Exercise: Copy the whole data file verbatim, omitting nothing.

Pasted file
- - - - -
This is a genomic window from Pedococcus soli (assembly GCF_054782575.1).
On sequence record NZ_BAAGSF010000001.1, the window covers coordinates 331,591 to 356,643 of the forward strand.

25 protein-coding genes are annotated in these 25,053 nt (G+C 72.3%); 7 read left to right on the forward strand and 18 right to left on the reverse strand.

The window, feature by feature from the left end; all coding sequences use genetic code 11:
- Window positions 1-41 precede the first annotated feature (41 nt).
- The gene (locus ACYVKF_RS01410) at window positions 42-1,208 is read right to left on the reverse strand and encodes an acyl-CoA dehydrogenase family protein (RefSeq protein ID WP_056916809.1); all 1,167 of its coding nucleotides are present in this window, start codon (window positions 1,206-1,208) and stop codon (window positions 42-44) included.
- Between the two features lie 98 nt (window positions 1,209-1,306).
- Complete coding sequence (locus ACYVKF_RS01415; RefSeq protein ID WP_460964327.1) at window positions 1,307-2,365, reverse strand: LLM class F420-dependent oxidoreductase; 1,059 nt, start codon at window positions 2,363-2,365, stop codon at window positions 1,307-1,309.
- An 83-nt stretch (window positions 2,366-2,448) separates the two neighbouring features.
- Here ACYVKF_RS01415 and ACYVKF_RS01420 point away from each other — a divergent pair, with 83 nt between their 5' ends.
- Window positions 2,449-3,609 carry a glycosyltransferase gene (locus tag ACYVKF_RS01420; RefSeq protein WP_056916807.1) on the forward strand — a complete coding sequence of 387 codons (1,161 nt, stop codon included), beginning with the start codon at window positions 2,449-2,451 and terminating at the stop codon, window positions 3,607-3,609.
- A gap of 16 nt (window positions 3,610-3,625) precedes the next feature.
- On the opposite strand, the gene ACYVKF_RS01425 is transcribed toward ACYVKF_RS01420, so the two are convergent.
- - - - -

This is a genomic window from Pedococcus soli (assembly GCF_054782575.1).
On sequence record NZ_BAAGSF010000001.1, the window covers coordinates 331,591 to 356,643 of the forward strand.

25 protein-coding genes are annotated in these 25,053 nt (G+C 72.3%); 7 read left to right on the forward strand and 18 right to left on the reverse strand.

The window, feature by feature from the left end; all coding sequences use genetic code 11:
- Window positions 1-41 precede the first annotated feature (41 nt).
- The gene (locus ACYVKF_RS01410) at window positions 42-1,208 is read right to left on the reverse strand and encodes an acyl-CoA dehydrogenase family protein (RefSeq protein ID WP_056916809.1); all 1,167 of its coding nucleotides are present in this window, start codon (window positions 1,206-1,208) and stop codon (window positions 42-44) included.
- Between the two features lie 98 nt (window positions 1,209-1,306).
- Complete coding sequence (locus ACYVKF_RS01415; RefSeq protein ID WP_460964327.1) at window positions 1,307-2,365, reverse strand: LLM class F420-dependent oxidoreductase; 1,059 nt, start codon at window positions 2,363-2,365, stop codon at window positions 1,307-1,309.
- An 83-nt stretch (window positions 2,366-2,448) separates the two neighbouring features.
- Here ACYVKF_RS01415 and ACYVKF_RS01420 point away from each other — a divergent pair, with 83 nt between their 5' ends.
- Window positions 2,449-3,609 carry a glycosyltransferase gene (locus tag ACYVKF_RS01420; RefSeq protein WP_056916807.1) on the forward strand — a complete coding sequence of 387 codons (1,161 nt, stop codon included), beginning with the start codon at window positions 2,449-2,451 and terminating at the stop codon, window positions 3,607-3,609.
- A gap of 16 nt (window positions 3,610-3,625) precedes the next feature.
- On the opposite strand, the gene ACYVKF_RS01425 is transcribed toward ACYVKF_RS01420, so the two are convergent.